Local families motored to the 1939 New York World’s Fair.
A recent post told of York Safe and Lock Company taking 14 train cars of employees and their families on a special excursion to the 1939 New York World’s Fair.
A couple of local ladies shared their stories of traveling by automobile to that fair when they were children.
Old friend Janet Fauth Becker of Red Lion went with her mother, father, aunt and uncle. The adults and Janet, age seven, drove up for the day. They brought back the ash tray pictured above, complements of the Firestone Tire Company. Janet remembers scary lighting inside a building. That was probably the General Electric pavilion, whose engineers did create indoor lightning.
Gladys Fourhman Wright, originally from the Steltz area of southern York County, was nine years old when she went with to the fair. Her uncle, Harry C. Miller, was originally from York County too, but in the 1930s he was living in Collingswood, New Jersey, where he and his wife, Elizabeth, both taught at the high school. Gladys was visiting them, and they drove into New York in their maroon Ford for the fair. She remembers sitting for a long time in the Holland Tunnel when the car in front of them had a flat tire.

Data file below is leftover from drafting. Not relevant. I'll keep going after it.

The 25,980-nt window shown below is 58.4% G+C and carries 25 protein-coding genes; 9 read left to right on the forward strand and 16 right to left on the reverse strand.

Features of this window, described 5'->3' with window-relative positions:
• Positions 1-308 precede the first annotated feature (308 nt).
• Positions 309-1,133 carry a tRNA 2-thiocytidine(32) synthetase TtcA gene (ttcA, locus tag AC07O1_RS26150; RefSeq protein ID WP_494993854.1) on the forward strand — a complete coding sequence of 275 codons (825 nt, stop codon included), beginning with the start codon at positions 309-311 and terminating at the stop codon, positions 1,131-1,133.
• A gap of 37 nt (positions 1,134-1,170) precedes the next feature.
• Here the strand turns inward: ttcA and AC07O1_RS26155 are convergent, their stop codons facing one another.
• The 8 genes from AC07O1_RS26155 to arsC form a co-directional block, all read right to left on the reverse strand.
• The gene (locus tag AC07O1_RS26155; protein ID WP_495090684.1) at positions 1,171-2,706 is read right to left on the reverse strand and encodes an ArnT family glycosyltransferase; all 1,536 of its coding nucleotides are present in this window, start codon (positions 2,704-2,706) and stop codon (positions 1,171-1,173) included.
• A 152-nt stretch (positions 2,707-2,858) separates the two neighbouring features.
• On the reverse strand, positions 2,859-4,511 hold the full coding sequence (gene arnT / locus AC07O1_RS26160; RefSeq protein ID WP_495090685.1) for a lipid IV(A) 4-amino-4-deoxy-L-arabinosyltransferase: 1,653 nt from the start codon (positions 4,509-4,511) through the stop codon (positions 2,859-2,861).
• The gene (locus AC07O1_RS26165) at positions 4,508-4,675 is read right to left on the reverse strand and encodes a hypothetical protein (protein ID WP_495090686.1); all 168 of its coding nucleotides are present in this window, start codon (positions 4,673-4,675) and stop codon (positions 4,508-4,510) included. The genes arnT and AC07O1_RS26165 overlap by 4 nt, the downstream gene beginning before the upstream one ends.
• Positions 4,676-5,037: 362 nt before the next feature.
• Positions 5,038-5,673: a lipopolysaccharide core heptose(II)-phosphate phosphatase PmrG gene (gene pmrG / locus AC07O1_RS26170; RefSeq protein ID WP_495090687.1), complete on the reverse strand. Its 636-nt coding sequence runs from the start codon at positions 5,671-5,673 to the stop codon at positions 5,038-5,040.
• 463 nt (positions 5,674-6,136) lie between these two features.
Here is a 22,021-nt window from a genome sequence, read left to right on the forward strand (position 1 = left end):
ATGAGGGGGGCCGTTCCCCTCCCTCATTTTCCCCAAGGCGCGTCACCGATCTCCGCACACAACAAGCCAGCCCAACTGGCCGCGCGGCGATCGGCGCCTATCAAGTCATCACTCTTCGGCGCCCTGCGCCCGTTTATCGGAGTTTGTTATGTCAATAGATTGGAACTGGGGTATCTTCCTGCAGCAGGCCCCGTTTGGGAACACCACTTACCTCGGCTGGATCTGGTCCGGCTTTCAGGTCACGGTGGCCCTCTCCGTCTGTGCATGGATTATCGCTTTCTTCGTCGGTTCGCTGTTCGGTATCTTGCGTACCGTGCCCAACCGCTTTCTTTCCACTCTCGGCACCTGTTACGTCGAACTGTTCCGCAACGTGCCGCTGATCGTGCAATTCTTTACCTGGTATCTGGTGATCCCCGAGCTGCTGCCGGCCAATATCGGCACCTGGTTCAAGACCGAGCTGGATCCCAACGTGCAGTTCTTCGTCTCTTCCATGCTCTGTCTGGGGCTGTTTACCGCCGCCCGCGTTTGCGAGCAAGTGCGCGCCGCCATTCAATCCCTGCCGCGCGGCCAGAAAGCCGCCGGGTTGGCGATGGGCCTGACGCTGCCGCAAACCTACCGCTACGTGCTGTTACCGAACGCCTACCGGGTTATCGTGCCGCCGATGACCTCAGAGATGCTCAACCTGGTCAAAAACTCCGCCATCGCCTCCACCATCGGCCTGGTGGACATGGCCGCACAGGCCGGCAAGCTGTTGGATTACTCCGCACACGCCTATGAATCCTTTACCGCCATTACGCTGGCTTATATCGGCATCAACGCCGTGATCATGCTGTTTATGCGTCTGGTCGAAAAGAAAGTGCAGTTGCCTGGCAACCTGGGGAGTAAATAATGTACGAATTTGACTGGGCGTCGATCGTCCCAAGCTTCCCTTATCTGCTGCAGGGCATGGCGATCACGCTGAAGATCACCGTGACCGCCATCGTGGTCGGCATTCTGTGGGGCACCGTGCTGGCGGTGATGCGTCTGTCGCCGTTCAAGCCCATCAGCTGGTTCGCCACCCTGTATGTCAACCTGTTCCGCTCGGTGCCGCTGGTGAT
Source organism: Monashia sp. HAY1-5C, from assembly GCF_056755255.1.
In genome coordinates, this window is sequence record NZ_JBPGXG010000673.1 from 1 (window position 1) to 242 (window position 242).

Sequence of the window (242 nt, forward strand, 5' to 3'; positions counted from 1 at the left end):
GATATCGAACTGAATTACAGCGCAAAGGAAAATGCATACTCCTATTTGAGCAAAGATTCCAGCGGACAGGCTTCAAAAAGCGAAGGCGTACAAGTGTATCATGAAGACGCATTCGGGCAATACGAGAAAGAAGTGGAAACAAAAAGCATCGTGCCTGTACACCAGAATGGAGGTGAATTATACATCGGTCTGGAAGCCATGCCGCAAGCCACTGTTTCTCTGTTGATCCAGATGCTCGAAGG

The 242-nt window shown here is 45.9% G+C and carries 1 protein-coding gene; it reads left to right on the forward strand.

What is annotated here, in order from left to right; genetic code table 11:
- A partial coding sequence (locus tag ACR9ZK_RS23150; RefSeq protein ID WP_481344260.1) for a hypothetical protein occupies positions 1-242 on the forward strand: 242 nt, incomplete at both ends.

When they got to the fairgrounds at Flushing Meadows, Gladys remembers being told by her proper aunt not to look at the naked statues that were part of the art on display. One of the wonders that impressed Gladys was seeing themselves on that new marvel, television. RCA introduced television to consumers at the New York World’s fair, changing the way we look at the world forever.